"About the yeare of Christ 590, Gurmundus, an archpirate and capteine of the Norwegians [Vikings], after that he had conquered Ireland,
being called by the Saxons to their aid against Careticus king of Britons, overcame the same Careticus in battell, and compelled him and his Brytaines to flee
beyond the rivers of Severne and Dee to Cambria, now called Wales, and to Cornwale, and some to Brytaine Armorike [Brittany],
where they remaine to this daie; and gave Lhoegria, now England, to the Saxons.

And albeit, that Cadvan, Cadwalhan, and Cadwalader, were sithence entituled Kings of all Brytaine,
yet they could never recover againe the quiet possession of the whole island afterwards."
(Quoted in Hoare's introduction to de Barri, see below)


Bibliography to this Thomas Gene-Stream
•  Ashe, Geoffrey 1982 Kings and Queens of Early Britain (ISBN 0-413-47920-X).
•  Bridgeman, George Thomas Orlando 1868 Princes of Upper Powys, Ancient Lords of Mechain, Welsh Lords of Kerry & Arwystli. (British Library, accession no. 8225)
•  de Barri, Giraldus 1188 AD (translated by Sir RC Hoare, 1806) The Intinerary of Archbishop Baldwin through Wales. London.
•  Lloyd, Sir John Edward, and RT Jenkins (editors) 1959 The Dictionary of Welsh Biography Down to 1940, under the auspices of the Honourable Society of Cymmrodorion. Oxford, UK: BH Blackwell Ltd.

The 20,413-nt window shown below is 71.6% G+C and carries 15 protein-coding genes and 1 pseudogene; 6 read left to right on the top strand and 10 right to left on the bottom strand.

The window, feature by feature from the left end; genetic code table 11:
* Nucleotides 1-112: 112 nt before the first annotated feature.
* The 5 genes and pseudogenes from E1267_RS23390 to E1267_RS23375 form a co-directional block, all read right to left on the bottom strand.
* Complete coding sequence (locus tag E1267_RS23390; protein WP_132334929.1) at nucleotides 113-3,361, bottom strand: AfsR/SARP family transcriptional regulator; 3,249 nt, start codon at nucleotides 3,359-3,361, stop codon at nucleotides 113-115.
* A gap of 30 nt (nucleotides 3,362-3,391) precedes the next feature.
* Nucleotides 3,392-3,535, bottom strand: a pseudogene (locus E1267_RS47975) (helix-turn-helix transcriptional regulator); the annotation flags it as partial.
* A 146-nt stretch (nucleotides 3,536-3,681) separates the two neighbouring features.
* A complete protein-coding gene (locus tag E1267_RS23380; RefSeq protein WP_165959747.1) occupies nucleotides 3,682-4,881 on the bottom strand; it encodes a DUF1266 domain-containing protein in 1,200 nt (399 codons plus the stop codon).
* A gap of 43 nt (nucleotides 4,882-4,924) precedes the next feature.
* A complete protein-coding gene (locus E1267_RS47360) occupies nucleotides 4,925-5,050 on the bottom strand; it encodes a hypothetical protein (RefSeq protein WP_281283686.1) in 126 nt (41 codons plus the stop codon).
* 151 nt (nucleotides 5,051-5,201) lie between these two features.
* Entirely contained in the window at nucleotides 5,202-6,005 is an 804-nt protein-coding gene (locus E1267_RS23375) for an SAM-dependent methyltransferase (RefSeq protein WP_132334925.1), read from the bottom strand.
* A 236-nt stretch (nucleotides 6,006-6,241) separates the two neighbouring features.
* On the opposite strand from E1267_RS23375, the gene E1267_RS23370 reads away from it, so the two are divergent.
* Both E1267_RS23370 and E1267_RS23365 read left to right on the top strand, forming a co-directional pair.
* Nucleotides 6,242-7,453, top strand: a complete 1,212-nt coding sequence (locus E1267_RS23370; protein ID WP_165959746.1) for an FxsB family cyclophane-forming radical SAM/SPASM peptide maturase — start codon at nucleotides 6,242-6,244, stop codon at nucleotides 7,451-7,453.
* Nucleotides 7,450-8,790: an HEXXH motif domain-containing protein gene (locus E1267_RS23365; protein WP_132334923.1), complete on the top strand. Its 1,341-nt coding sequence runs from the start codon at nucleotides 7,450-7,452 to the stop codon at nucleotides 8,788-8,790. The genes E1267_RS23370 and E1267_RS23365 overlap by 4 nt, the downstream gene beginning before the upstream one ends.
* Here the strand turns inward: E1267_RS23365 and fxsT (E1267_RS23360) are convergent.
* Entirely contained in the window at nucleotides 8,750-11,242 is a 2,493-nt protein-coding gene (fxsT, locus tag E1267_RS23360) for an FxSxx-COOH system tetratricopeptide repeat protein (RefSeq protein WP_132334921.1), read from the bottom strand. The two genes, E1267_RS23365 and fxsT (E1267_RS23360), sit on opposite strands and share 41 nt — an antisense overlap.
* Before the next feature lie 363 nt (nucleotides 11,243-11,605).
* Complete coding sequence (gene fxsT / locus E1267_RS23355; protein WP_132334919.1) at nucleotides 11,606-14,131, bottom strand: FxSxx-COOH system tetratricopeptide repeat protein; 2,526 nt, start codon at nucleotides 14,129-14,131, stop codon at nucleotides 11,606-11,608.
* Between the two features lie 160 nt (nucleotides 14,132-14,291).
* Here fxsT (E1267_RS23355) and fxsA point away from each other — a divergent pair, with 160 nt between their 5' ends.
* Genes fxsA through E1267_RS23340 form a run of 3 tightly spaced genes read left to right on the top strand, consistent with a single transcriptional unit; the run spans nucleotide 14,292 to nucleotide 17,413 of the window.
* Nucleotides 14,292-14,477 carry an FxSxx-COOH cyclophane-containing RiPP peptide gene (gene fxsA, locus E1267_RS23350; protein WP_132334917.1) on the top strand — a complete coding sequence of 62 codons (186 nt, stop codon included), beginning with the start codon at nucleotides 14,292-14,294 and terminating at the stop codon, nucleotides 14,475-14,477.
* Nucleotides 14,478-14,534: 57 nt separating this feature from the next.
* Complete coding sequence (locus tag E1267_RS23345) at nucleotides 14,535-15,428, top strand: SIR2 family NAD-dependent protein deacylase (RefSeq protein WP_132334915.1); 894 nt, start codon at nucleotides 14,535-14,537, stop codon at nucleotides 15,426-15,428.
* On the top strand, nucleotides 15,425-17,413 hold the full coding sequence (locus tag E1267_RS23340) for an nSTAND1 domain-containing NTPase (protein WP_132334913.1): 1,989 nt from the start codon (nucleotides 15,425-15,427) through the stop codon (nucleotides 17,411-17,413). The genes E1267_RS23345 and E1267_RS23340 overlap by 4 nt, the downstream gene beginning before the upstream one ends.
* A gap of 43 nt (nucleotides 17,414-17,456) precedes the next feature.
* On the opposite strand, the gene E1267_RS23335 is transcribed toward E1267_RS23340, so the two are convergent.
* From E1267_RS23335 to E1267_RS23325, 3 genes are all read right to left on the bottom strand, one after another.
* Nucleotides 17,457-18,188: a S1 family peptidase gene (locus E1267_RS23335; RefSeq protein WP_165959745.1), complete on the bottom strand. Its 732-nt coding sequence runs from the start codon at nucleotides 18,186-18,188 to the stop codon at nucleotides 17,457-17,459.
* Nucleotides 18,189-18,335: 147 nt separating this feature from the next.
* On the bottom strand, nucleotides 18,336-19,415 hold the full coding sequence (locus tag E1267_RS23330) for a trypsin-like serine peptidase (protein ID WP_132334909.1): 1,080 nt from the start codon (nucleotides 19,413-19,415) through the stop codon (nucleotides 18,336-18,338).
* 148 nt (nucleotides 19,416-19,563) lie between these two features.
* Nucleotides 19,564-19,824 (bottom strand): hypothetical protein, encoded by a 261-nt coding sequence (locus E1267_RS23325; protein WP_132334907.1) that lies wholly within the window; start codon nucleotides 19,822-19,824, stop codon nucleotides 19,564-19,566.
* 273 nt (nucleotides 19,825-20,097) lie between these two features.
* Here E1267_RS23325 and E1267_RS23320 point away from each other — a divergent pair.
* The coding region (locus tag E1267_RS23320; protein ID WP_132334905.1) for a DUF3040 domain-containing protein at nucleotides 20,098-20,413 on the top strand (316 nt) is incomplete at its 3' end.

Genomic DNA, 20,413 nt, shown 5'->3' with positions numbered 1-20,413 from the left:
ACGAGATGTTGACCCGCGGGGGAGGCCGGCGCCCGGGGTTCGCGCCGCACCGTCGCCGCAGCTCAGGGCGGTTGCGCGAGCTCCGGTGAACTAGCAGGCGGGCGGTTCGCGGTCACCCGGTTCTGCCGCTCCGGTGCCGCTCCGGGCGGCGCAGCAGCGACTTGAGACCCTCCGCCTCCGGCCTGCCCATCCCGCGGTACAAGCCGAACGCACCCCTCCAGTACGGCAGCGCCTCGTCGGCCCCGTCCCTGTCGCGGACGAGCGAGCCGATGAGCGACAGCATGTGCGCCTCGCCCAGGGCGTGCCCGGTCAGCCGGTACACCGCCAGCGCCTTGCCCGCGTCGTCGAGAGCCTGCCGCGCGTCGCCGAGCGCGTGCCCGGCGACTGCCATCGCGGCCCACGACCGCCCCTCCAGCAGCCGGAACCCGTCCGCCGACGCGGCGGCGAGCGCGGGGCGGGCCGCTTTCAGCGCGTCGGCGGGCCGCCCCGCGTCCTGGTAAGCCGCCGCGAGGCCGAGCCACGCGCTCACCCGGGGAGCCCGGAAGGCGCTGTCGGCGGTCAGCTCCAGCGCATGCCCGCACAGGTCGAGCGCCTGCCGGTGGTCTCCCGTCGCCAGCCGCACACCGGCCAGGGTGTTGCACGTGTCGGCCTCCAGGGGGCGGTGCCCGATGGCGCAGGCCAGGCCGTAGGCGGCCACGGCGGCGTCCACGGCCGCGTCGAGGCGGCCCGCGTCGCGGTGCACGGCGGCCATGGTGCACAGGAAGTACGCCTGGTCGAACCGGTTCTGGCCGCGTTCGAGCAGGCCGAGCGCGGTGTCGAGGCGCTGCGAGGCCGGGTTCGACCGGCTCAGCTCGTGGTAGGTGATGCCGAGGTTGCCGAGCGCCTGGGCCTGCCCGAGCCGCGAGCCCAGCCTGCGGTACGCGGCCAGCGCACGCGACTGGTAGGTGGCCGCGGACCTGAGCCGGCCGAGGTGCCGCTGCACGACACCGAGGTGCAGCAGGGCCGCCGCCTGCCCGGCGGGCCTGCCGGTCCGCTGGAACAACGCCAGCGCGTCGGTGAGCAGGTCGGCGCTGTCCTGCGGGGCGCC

•  Lloyd, Jacob Youde William (Esq. of Clochfaen), 1881 The History of the Princes, the Lords Marcher and the Ancient Nobility of Powys Fadog, and the ancient Lords of Arwystli, Cedewen and Meirionydd. London, UK: T. Richards of Great Queen Street.
•  Roderick, AJ 1968 Looking at Welsh History - from earliest times to the Middle Ages (vol.1 & 2). London, UK: A & C Black.
•  Wagner, Sir Anthony, Garter King of Arms (with JP Brooke-Little, Richmond Herald of Arms; RO
•  Dennys, Somerset Herald of Arms; F Jones, Wales Herald of Arms Extraordinary) 1969+, Royal & Princely Heraldry in Wales. London, UK: Tabard Publications Ltd.
•  Yorke, Philip (Esq. of Erthig) 1799 The Royal Tribes of Wales. Wrexham, Wales: John Painter.
•  Hull University Database, UK: http://www.dcs.hull.ac.uk/cgi-bin/gedidex/
The above data is subject to refinement as further information becomes available